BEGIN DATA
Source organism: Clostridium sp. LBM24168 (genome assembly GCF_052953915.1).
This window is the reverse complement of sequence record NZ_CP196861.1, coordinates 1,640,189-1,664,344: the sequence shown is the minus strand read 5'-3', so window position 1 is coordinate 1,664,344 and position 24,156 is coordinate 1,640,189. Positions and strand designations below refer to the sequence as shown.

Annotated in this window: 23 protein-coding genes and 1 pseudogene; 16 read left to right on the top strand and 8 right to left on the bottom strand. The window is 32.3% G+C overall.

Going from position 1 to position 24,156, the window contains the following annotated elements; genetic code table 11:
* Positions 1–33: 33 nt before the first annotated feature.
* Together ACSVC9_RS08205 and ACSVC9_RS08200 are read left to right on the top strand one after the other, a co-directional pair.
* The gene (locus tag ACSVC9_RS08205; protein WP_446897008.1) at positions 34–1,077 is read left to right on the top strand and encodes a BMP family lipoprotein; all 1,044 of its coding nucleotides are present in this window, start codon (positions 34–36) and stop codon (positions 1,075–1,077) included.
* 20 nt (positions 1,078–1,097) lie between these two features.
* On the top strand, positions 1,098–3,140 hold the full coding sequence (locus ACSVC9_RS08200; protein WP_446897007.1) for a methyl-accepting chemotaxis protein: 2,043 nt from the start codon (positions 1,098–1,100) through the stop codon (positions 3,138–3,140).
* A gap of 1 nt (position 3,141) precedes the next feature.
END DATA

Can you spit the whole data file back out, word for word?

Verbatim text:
Source organism: Clostridium sp. LBM24168 (genome assembly GCF_052953915.1).
This window is the reverse complement of sequence record NZ_CP196861.1, coordinates 1,640,189-1,664,344: the sequence shown is the minus strand read 5'-3', so window position 1 is coordinate 1,664,344 and position 24,156 is coordinate 1,640,189. Positions and strand designations below refer to the sequence as shown.

Annotated in this window: 23 protein-coding genes and 1 pseudogene; 16 read left to right on the top strand and 8 right to left on the bottom strand. The window is 32.3% G+C overall.

Going from position 1 to position 24,156, the window contains the following annotated elements; genetic code table 11:
* Positions 1–33: 33 nt before the first annotated feature.
* Together ACSVC9_RS08205 and ACSVC9_RS08200 are read left to right on the top strand one after the other, a co-directional pair.
* The gene (locus tag ACSVC9_RS08205; protein WP_446897008.1) at positions 34–1,077 is read left to right on the top strand and encodes a BMP family lipoprotein; all 1,044 of its coding nucleotides are present in this window, start codon (positions 34–36) and stop codon (positions 1,075–1,077) included.
* 20 nt (positions 1,078–1,097) lie between these two features.
* On the top strand, positions 1,098–3,140 hold the full coding sequence (locus ACSVC9_RS08200; protein WP_446897007.1) for a methyl-accepting chemotaxis protein: 2,043 nt from the start codon (positions 1,098–1,100) through the stop codon (positions 3,138–3,140).
* A gap of 1 nt (position 3,141) precedes the next feature.